Belgium, which needs to get at least another decade out of its nuclear power plants, will address the possibility of catastrophic failure proactively, sort of:
The Belgian government has agreed to distribute iodine pills to the country’s entire population as a nuclear safety precaution.
Health Minister Maggie De Block said current rules requiring pills to be given within 20km (12 miles) of a reactor should be increased to 100km.
Belgium’s neighbours have criticised the state of its nuclear reactors.
However, the minister said the change was as a result of the March 2011 Fukushima nuclear disaster in Japan.
An earthquake led to a tsunami and all three reactor cores largely melted down.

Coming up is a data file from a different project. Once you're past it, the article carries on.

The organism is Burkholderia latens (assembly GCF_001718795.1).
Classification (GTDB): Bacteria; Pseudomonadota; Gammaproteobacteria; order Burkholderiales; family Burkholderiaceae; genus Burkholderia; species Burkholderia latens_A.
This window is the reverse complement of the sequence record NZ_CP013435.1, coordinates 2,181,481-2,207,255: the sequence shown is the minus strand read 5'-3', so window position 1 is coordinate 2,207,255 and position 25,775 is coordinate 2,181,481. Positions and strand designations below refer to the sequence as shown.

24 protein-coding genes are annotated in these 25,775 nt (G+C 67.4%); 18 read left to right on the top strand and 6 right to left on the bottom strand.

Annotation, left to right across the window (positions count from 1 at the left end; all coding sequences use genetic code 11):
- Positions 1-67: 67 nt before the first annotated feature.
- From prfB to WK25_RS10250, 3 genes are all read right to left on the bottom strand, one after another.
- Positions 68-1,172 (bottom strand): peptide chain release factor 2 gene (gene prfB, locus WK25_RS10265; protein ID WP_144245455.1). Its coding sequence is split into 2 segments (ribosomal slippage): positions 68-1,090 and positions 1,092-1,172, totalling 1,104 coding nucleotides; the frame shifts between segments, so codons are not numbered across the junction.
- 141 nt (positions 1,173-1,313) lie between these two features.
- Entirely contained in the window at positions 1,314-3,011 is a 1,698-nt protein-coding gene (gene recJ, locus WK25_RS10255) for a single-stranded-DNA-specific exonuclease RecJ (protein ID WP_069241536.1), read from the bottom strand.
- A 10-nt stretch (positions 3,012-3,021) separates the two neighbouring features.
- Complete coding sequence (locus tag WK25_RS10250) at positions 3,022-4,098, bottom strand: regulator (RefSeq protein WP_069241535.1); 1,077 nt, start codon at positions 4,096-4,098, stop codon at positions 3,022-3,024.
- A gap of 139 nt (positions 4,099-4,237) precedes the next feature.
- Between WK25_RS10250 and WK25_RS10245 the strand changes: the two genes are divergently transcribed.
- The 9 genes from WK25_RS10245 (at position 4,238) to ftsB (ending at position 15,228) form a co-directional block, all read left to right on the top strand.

“Every country has updated its plans for a nuclear emergency,” Ms De Block told Belgian TV.
And after Fukushima, the Japanese government handed out these same pills, intended to block radioactive isotopes of iodine from lodging in the thyroid gland, a potential cause of thyroid cancer.
As for the state of the Belgian reactors, well, it’s been better:
[German] Environment Minister Barbara Hendricks called for the Doel 3 and Tihange 2 reactors to be taken offline because of a report by Germany’s independent Reactor Safety Commission.
They were temporarily shut in 2012 when defects were found in the walls of the reactors’ pressure vessels.
It may be 2017 before the pills get into the hands, and thence into the mouths, of the Belgian citizenry.